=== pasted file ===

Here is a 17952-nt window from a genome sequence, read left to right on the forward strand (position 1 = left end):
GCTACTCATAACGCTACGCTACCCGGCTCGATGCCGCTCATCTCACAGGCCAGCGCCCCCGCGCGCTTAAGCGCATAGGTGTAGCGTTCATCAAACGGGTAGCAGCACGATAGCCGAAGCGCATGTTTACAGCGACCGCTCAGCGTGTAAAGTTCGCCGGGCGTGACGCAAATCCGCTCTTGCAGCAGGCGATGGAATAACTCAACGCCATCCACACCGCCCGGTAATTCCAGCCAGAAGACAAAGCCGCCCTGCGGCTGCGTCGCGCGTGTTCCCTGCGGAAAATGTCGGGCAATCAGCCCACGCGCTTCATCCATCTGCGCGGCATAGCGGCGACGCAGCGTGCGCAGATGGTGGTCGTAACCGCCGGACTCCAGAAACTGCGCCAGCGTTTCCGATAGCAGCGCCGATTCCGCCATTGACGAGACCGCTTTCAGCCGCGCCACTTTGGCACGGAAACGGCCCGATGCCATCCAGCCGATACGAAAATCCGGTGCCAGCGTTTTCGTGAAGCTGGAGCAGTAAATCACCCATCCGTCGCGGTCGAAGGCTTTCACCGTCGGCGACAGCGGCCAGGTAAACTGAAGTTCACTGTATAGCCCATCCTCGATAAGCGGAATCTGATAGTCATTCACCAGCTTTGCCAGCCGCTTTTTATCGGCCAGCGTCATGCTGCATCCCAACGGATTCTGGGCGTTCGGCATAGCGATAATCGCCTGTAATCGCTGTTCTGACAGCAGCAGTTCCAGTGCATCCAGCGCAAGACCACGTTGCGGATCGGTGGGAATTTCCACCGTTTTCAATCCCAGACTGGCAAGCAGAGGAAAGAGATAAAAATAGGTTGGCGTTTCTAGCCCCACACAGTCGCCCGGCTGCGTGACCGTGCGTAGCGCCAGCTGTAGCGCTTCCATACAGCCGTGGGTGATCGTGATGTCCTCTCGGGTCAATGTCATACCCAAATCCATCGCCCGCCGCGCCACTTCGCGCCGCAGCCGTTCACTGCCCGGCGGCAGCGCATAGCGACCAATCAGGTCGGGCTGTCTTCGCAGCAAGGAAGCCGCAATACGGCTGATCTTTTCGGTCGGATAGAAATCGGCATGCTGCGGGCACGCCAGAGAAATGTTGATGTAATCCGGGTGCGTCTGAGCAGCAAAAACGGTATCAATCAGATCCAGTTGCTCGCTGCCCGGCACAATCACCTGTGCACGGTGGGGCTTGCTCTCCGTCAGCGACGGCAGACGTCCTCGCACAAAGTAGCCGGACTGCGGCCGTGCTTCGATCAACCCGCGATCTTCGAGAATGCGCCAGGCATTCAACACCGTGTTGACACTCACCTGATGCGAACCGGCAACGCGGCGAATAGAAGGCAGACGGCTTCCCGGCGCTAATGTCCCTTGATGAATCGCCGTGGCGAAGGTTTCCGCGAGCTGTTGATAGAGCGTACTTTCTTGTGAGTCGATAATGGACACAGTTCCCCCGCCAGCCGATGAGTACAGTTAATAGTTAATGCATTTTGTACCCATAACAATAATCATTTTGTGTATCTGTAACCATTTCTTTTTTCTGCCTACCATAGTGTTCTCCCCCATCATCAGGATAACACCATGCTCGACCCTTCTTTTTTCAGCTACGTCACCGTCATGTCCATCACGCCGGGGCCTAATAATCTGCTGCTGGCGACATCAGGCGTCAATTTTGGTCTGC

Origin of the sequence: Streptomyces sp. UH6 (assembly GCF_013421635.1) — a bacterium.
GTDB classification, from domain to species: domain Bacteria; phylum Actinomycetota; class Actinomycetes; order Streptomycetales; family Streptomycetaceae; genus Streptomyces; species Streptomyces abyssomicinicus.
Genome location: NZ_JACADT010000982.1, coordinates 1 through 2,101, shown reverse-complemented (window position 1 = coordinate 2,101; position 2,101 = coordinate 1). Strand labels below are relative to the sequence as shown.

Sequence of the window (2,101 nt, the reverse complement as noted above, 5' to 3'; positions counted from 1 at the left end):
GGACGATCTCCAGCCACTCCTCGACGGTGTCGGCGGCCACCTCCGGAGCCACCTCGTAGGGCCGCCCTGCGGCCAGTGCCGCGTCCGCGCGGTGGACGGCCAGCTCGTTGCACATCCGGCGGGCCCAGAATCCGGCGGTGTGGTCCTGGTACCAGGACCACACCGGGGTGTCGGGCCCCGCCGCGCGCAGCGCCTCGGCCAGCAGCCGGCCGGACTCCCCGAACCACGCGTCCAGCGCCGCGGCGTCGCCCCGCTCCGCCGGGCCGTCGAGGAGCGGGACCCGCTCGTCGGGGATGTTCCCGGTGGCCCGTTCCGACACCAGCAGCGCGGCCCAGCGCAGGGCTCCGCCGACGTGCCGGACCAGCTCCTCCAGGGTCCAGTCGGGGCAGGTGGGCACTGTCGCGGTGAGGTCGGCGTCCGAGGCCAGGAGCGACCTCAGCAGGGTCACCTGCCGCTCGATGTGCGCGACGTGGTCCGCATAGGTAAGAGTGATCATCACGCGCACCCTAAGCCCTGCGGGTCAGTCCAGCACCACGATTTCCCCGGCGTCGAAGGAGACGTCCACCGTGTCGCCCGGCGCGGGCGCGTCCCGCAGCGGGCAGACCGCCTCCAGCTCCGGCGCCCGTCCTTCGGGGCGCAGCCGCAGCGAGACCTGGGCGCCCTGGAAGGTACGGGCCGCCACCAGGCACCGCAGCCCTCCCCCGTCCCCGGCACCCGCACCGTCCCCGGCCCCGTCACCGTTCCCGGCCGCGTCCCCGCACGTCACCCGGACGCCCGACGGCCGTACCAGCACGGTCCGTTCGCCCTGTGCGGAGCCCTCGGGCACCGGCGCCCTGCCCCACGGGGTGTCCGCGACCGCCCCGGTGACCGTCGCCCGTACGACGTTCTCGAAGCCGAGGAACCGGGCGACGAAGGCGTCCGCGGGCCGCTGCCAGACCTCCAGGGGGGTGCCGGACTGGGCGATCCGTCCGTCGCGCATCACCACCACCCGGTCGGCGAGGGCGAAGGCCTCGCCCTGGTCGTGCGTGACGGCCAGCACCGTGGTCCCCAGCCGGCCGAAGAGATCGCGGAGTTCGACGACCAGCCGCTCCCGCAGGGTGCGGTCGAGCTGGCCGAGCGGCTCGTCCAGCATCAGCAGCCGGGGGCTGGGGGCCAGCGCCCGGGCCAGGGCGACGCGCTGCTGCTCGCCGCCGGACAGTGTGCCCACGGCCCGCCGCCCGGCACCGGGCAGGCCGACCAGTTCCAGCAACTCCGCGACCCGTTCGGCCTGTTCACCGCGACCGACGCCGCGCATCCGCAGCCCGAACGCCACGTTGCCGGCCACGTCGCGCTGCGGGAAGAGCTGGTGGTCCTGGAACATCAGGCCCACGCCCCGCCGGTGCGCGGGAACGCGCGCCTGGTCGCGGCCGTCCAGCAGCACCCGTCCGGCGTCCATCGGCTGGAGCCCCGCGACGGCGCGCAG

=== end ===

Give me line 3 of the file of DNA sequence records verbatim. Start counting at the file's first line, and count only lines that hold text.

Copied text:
Origin of the sequence: Streptomyces sp. UH6 (assembly GCF_013421635.1) — a bacterium.